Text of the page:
Oliver the Wonderdog

So it’s been a really, really rough week. Physically, I’m exhausted. But that’s nothing compared to my mental and emotional exhaustion. This next month is going to be INSANE, next semester is shaping up to be even INSANE-er, and, the suckfest cherry on top –

Oliver died today.

For those of you who didn’t know Oliver, he was pretty much the best dog in the entire world – the dog my dad and sister brought home when I was in the seventh grade. The dog that let me hug him for an hour straight when I was fourteen and my anxiety wouldn’t let me go to school. The dog that snuck out of his designated sleeping space to curl up to me as I read by the fire on my vacations home from college. The dog that slept next to me when I’d seen a scary movie and didn’t want to sleep alone.

He was almost twelve and very sick, old and arthritic. But he still got up to greet me every time I walked in the door. It hurt him to move, but he still followed my sisters and I around the house.

I tip my hat to my sister, who knew he was in pain and had the courage to make the appointment with the vet.  I couldn’t do it.

The weird thing is, even though I now accept that releasing him from his painful, old body and letting him go back to God’s breath was the right thing to do, I cannot stop crying.

Spontaneous ugly cries. All day long. All week long. Especially today.

I walked up to my parent’s house. He walked up to the door, tail wagging, ball in his mouth.

I sat on the floor, and he curled up next to me. For an hour and a half, I held him and cried.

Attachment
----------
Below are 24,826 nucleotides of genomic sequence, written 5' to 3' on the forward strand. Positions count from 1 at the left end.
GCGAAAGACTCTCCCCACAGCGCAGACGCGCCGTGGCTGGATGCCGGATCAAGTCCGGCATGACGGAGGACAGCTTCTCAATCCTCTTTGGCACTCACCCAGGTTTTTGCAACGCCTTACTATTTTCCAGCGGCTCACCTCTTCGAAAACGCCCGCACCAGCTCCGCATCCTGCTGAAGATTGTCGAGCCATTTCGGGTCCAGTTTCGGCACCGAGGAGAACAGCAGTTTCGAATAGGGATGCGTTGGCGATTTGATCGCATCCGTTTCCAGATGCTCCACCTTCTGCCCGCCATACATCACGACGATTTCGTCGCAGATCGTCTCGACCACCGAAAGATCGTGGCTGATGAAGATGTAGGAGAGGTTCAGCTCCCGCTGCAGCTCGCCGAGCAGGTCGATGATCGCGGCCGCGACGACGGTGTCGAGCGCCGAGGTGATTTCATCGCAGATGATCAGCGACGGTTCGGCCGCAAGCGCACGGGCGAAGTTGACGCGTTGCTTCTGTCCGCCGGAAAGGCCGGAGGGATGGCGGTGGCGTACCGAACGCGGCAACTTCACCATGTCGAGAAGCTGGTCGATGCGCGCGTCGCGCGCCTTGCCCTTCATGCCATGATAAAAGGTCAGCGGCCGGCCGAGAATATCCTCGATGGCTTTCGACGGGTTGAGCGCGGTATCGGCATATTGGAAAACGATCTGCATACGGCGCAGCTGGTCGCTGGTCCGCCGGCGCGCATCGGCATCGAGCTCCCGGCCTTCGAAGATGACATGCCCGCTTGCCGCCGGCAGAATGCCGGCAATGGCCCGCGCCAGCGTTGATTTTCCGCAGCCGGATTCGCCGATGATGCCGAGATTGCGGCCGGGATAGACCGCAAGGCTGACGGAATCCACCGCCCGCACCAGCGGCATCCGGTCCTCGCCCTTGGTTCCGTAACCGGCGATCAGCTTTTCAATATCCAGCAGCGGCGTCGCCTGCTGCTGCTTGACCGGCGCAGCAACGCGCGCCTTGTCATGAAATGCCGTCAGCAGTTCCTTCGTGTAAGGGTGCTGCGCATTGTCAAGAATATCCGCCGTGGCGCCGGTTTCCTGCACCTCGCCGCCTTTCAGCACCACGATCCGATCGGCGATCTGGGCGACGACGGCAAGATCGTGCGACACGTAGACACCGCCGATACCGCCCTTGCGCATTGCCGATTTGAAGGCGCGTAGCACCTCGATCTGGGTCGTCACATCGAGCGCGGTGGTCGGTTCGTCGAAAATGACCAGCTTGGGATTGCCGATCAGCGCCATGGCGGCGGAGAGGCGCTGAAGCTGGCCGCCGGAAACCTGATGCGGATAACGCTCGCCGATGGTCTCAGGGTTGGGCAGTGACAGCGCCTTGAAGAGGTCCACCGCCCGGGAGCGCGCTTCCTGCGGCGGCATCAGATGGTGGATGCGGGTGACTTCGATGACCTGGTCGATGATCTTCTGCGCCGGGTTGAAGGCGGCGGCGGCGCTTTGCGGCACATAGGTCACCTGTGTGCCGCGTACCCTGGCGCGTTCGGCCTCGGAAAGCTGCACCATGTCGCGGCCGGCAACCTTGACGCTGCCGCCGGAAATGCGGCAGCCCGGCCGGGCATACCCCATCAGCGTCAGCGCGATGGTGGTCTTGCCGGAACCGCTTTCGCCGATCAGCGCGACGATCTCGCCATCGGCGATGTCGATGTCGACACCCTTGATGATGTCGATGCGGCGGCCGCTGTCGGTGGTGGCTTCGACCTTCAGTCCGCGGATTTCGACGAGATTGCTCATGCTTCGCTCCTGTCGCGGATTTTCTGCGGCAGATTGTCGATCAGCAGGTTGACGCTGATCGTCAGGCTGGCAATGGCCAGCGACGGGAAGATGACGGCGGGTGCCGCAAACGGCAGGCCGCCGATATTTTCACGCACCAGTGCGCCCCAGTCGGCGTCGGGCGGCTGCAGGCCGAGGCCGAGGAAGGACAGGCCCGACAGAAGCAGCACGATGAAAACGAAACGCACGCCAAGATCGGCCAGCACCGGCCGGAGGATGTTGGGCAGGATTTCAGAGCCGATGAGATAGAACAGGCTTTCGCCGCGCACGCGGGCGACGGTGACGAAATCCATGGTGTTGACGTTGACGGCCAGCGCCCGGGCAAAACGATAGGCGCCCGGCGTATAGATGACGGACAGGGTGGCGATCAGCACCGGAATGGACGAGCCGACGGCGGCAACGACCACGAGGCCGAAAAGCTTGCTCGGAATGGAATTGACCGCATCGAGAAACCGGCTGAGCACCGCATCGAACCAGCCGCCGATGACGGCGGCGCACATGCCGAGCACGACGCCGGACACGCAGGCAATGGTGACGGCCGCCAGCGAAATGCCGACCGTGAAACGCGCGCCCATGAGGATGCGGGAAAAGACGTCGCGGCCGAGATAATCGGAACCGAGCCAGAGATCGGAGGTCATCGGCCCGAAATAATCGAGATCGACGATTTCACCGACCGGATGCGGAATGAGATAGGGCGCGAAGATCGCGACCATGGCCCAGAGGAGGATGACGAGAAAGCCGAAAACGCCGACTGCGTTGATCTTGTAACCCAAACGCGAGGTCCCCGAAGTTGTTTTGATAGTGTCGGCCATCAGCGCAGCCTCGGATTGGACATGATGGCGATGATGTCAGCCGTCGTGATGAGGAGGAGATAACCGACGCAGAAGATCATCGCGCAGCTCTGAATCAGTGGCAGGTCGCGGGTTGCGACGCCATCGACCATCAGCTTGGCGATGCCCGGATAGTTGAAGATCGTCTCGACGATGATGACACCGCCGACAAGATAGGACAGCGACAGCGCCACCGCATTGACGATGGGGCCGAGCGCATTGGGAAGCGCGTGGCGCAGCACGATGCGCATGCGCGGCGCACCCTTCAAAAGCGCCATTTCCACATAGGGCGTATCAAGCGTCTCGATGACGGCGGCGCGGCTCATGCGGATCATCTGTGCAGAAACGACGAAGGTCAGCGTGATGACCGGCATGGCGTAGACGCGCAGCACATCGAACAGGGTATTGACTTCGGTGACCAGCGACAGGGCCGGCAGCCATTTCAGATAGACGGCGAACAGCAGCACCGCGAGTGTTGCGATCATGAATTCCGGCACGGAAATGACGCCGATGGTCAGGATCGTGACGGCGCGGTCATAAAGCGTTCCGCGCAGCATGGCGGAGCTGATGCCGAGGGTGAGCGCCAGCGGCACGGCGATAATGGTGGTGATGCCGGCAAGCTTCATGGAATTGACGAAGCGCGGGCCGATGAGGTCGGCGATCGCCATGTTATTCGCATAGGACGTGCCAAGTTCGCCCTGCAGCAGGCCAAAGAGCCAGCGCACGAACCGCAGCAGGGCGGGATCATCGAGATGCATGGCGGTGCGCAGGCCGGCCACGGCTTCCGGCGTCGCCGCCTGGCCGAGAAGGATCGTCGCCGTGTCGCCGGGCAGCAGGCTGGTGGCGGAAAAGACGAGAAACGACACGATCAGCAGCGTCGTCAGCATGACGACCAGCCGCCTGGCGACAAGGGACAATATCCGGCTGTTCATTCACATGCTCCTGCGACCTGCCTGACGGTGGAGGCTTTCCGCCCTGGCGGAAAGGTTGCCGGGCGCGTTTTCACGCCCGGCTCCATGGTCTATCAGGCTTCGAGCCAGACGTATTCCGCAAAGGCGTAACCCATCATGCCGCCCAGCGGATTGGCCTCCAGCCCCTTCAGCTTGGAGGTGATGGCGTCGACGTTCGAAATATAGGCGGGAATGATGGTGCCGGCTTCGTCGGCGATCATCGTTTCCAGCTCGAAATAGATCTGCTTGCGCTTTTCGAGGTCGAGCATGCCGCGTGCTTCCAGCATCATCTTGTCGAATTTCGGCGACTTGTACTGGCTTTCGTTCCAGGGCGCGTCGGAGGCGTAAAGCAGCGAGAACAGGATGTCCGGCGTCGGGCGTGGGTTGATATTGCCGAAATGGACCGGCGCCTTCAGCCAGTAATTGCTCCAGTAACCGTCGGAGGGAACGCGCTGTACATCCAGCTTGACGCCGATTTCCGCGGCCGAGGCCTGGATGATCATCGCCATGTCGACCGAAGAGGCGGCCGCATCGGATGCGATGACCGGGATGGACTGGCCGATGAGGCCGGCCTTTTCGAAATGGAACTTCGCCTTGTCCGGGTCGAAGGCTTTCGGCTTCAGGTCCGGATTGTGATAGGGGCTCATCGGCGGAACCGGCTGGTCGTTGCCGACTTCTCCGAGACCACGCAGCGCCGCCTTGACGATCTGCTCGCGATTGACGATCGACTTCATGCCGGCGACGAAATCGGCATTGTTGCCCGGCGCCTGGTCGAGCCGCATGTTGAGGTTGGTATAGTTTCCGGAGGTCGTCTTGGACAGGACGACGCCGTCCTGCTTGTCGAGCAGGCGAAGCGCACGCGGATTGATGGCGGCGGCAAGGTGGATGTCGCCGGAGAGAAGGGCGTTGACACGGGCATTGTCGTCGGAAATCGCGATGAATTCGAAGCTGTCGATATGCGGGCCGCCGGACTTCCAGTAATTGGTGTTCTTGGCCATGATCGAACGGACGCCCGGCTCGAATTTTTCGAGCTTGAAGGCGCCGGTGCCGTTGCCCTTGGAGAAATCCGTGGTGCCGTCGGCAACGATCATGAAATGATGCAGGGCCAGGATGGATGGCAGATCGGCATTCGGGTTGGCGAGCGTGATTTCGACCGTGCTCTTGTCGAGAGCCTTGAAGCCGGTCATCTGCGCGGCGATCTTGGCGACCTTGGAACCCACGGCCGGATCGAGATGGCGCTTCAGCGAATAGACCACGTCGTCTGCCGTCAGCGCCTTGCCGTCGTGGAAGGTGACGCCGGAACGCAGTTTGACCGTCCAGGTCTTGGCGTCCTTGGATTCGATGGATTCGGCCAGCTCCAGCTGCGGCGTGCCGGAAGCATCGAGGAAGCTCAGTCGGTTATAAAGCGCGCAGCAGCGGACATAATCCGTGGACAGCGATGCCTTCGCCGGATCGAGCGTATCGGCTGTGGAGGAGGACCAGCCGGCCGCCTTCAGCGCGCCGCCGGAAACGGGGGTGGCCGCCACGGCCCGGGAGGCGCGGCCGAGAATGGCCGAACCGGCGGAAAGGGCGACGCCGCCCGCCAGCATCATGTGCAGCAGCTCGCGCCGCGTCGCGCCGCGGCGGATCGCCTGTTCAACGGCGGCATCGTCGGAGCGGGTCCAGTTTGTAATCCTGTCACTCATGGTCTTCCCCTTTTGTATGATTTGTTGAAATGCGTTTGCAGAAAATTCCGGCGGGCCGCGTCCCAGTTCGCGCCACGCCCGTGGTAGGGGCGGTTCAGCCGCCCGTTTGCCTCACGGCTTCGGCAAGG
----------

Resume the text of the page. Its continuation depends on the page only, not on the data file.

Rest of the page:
Then my mom and I walked him out to put him in the car. Rachel pulled up and did a U-turn at the end of the street, and he ran after her, limping. So excited to see her, even today. Even while he was in so much pain. We helped him into the car, and my mom and Rachel drove off.

It is so weird to experience something with a panicky, greedy need to commit it all to memory. As I looked him in the eyes as he rested his head on my lap, I knew it would be the last time I would get the chance.

I managed to stop crying until my mom and Rachel came back. They were crying, and Oliver wasn’t with them. Somehow, I part of me had convinced myself that the vet would tell them that Oliver was fine and they’d bring him back home. But he didn’t come back home. The tears came then, and they haven’t really stopped. Especially when I saw his collar lying on the table next to my car keys. And when I walked to my car and saw the tennis ball that he’d carried outside resting next to my tire.

I’ve never been kicked in the chest like this before. I’ve never felt this level of grief. And I don’t know what to do with myself. How do people recover from losing someone? I want to reach out and scratch his head, but I can’t. And as long as I’m flesh, I will never be able to again. Those thoughts go through my mind, and my chest hurts. I re-read the words “Oliver died”, and it feels like nothing makes sense.

How blessed am I that this is the first time I’ve felt this? I’m twenty-four and this is the first time I’ve known grief. I feel like the weird adult that goes roller-skating for the first time at a roller rink filled with kids and can’t manage to stay on their feet and everyone around is thinking What are you doing here? Shouldn’t you be over this, already? 

It’s like – shouldn’t I know how to handle this by now?

But I don’t. I have no idea. I don’t know when I’ll stop crying, and I don’t know when I’ll feel like I can handle life again. I don’t want to go to New York. I don’t want to take on the world. I want to curl up with old pictures, press “play” on every mental recording from today, and cry.

Today, Kick Ass Fall won. Today, I’m not strong. No GIFs, no jokes, no motivational speeches. No adult perspective.

Just a tear-stained young rookie still reeling from a side of life I’ve never seen before.

 

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